SIBU: Tourists, despite having to pay more for their accommodation still considers Malaysia, Sarawak in particular, their favourite destination in the Asean region.
“Malaysia, or Sarawak for that matter, is blessed with myriads of tourism products and remains among the cheapest tourist destinations in the region,” said Malaysian Association of Hotels (MAH) Sarawak chapter’s liaison officer for Sibu, Roy Ting.
It was augmented with quality tourism players and products, thus boosting tourists’ confidence and satisfaction, he added.
“As such, the presence of these feel good or ‘Wow’ factors will offset tourists’ concern over costlier rooms,” Ting said.
He asserted that since the benefits far outweighed the cost, the minimal hike in room rates would not turn tourists away from Malaysia or Sarawak.
“Furthermore, tourists are prepared to spend whenever they travel.
The way I see it, domestic tourism will continue to grow next year,” Ting told The Borneo Post yesterday.
He was asked to respond to the call of Sarawak Central Region Hotel Association chairman Johnny Wong Sie Lee on hotels affected by the increase in service tax to up their room rates.
Wong had also been quoted to have said budget hotels were expected to downsize their business next year to avoid the higher service tax and thereby, sustain their business.
Scaling down the argument to the local front, managing director of Equitorial Tours and Travel Sdn Bhd Robert Tan reckoned that backpackers and salesmen might feel the pinch as they usually stayed in budget hotels.
Conversely, tourists opted for three- to four-star hotels when visiting Sibu as their rates were still competitive compared to places such as Kuching and Kuala Lumpur, he said.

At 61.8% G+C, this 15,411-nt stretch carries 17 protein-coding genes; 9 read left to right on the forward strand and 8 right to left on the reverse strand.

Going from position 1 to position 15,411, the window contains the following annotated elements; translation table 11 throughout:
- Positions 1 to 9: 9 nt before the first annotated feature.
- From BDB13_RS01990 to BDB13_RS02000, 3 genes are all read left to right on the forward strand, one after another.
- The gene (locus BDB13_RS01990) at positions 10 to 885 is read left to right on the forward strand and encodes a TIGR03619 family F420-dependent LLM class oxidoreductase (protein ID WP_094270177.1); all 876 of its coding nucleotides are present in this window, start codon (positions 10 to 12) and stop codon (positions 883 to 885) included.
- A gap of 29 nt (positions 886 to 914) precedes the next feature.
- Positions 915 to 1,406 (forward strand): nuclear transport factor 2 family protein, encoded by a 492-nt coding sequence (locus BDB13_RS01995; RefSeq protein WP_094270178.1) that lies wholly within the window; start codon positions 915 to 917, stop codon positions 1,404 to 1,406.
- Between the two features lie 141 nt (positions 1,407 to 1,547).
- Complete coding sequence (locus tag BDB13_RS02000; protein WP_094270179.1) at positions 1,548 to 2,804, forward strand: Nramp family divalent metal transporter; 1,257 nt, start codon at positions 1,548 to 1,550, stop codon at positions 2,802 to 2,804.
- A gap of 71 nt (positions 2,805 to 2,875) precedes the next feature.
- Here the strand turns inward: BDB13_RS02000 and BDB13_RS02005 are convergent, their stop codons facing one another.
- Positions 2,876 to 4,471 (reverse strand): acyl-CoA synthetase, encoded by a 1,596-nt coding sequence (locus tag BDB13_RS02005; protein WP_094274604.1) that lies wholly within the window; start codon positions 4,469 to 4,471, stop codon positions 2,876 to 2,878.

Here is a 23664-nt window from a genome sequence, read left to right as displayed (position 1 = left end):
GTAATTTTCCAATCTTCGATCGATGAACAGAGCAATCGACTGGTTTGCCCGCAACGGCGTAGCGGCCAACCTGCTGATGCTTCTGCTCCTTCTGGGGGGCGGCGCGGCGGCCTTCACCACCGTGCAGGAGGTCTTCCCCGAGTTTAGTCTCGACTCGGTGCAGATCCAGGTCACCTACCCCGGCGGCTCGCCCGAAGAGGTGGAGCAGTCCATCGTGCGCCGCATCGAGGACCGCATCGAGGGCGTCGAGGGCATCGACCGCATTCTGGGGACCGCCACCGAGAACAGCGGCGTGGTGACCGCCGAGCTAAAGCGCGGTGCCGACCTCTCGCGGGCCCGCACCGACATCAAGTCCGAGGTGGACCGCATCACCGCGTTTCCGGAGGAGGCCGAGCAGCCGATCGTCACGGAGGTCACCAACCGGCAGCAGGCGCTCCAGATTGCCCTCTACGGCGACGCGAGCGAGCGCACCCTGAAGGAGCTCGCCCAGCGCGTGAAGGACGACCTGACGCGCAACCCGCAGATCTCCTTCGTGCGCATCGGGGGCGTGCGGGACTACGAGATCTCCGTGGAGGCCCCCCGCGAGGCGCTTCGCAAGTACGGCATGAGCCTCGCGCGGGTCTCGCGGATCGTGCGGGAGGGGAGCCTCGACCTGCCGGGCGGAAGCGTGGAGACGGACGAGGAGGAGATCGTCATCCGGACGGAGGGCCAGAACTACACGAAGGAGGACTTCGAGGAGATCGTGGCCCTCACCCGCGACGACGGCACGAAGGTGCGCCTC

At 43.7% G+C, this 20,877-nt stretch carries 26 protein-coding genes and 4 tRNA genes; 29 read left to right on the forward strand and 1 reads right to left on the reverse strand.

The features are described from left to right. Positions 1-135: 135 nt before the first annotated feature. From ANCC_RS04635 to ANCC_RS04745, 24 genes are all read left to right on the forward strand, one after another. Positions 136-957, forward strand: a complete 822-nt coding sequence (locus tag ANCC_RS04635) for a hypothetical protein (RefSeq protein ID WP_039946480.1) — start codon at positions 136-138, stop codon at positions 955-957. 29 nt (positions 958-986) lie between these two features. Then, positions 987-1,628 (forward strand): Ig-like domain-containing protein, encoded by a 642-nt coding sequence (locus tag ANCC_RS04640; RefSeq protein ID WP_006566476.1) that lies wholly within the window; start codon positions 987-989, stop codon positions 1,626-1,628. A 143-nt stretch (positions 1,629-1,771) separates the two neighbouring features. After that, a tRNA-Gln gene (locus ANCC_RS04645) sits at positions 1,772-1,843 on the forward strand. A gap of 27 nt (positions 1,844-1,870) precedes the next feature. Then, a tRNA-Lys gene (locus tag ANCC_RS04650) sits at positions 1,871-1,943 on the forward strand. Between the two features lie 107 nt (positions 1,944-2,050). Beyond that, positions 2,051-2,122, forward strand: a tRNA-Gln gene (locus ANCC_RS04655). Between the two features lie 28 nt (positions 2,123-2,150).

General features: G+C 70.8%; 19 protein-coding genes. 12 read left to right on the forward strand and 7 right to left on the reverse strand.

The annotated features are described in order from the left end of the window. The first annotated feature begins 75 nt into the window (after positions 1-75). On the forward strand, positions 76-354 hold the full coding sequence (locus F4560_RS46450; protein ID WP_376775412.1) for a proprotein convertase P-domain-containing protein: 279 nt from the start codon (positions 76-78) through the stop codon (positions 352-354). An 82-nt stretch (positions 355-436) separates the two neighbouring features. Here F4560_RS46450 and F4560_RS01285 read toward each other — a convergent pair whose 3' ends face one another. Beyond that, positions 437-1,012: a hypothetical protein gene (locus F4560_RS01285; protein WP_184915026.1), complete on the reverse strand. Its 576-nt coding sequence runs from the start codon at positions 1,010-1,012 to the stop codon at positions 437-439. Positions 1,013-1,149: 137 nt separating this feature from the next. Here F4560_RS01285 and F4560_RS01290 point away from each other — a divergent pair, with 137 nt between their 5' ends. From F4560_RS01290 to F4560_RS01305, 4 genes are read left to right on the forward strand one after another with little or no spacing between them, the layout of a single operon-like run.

Citing an example, he pointed out that a room rate here (inclusive of breakfast) was about RM150 per night while that in KL could easily go beyond RM500.
Tan said whenever tourists contacted them for information, they (tourists) would enquire on medium to high end hotels.
He viewed the increase in service tax and the room rates as minimal, adding, “I don’t believe the latest development would in any way affect the local tourism industry.”
Seconding Ting’s view, he said accommodation and food in Sibu were among the cheapest in the state.
Sibu Tourism Task Group chairman Sim Kok Kee suggested that if hoteliers were worried about losing business, they could perhaps, absorb the difference, given the increase in service tax was very minimal or at one per cent.
Alternatively, he figured hotel guests would be able to accept the minimal increase in room rates and respected the government’s policy.
“If we work this out mathematically, the increase is RM1 for a RM100 room rate. Moreover, most budget hotels here are charging below RM100 per night.
“So you see, the increase in room rates is insignificant,” said Sim, who is also Sibu Resident.
He reiterated: “I presume they won’t mind if they are being charged with the new rates as the hike is minimal.”